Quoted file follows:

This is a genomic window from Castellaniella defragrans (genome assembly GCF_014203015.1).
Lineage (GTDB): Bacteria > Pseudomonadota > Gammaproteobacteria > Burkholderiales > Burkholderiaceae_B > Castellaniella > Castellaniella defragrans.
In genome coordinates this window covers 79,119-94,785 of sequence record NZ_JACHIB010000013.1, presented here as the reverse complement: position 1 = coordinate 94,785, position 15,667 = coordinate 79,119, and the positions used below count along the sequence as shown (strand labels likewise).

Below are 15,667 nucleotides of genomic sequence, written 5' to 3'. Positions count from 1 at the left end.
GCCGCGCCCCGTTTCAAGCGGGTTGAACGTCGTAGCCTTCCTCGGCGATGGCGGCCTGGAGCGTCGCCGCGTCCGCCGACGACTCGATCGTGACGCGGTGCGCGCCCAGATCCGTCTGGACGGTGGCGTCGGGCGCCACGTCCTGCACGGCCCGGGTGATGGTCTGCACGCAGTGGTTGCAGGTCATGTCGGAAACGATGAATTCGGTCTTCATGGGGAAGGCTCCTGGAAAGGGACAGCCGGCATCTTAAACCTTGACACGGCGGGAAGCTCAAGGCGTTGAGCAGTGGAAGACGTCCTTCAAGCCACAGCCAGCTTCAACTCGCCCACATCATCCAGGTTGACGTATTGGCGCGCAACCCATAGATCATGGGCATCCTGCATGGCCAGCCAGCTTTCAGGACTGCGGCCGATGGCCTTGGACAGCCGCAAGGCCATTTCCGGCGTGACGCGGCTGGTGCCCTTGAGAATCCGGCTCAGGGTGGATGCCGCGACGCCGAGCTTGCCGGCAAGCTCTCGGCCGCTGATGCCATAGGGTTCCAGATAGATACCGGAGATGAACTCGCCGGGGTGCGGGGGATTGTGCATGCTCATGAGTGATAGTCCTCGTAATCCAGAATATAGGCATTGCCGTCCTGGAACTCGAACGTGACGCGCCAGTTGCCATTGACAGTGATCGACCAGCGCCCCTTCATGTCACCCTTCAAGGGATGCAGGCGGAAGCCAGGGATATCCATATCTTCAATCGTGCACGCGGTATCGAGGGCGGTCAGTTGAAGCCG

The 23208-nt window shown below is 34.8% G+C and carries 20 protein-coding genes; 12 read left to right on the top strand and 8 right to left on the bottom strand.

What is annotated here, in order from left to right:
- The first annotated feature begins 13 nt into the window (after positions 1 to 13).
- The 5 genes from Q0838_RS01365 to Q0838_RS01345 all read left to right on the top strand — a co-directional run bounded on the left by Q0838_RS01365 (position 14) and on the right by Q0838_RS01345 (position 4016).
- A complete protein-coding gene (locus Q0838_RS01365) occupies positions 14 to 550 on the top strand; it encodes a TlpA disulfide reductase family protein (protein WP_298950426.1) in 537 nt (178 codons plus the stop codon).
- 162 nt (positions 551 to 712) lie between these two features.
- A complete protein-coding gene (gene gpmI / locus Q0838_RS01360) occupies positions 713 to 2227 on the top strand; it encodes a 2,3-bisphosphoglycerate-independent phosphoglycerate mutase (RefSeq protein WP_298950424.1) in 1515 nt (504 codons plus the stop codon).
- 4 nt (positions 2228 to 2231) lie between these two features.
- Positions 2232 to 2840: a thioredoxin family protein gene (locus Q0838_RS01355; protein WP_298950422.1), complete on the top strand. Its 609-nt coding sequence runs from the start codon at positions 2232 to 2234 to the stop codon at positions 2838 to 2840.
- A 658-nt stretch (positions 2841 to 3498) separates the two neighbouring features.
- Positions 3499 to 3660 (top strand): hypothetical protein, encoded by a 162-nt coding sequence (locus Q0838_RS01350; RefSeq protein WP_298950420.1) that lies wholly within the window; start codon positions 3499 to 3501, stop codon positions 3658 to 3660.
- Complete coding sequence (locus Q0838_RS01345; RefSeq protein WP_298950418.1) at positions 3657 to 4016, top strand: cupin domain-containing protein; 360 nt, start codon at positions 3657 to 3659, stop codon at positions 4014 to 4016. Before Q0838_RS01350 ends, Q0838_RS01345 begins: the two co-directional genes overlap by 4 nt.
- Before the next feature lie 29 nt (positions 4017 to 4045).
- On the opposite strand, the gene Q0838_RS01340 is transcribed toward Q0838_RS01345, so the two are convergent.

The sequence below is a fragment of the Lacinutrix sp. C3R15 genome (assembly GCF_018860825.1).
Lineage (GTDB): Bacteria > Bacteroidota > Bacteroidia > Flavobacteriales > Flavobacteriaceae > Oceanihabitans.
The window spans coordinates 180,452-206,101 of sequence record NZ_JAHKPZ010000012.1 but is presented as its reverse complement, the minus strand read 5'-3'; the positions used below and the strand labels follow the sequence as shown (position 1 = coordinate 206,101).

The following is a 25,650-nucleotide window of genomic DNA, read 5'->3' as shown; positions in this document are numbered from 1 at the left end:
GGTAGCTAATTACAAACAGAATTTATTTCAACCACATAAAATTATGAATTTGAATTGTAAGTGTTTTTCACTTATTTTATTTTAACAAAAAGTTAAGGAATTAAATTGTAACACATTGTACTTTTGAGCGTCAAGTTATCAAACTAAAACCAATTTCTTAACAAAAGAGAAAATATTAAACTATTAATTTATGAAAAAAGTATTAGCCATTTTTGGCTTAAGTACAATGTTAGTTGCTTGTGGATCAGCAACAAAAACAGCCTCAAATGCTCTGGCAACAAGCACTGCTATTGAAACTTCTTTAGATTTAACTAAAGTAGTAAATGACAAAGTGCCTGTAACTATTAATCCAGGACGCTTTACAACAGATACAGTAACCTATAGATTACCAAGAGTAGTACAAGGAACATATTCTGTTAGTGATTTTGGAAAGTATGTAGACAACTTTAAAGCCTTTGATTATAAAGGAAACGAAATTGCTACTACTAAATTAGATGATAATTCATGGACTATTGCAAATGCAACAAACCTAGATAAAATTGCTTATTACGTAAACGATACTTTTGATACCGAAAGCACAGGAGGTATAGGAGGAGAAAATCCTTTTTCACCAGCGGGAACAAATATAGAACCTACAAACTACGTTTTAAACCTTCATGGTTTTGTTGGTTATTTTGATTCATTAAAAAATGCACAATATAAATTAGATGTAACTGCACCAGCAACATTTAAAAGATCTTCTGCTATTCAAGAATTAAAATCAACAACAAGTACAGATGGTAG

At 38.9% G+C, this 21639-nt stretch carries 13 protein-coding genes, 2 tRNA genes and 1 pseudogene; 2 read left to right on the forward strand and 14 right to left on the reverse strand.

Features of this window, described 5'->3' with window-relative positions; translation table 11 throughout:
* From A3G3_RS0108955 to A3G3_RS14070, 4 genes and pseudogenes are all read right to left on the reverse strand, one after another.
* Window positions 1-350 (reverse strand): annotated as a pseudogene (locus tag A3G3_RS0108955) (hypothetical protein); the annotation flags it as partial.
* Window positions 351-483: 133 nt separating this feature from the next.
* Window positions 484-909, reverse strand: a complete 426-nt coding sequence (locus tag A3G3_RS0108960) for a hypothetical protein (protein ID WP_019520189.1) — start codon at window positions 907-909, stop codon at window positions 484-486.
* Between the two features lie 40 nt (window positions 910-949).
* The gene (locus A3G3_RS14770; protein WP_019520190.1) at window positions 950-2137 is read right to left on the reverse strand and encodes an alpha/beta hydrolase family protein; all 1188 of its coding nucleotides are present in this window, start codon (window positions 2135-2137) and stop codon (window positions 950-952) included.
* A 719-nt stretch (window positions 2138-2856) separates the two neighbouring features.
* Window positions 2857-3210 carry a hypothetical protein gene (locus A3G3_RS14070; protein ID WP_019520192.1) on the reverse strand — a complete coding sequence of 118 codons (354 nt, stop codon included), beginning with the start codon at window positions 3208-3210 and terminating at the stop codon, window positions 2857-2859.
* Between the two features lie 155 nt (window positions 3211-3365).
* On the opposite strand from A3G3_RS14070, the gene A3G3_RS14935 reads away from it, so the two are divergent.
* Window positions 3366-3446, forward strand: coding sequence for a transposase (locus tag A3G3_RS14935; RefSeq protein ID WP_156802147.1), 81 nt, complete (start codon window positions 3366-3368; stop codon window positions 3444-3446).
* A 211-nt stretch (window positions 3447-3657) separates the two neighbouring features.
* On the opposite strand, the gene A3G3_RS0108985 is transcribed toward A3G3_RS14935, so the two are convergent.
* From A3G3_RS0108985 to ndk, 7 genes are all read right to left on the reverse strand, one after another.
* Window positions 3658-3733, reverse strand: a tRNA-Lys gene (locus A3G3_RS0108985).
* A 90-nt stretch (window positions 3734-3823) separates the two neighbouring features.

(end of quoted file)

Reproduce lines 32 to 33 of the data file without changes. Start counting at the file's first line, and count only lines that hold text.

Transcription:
* The gene (locus A3G3_RS14770; protein WP_019520190.1) at window positions 950-2137 is read right to left on the reverse strand and encodes an alpha/beta hydrolase family protein; all 1188 of its coding nucleotides are present in this window, start codon (window positions 2135-2137) and stop codon (window positions 950-952) included.
* A 719-nt stretch (window positions 2138-2856) separates the two neighbouring features.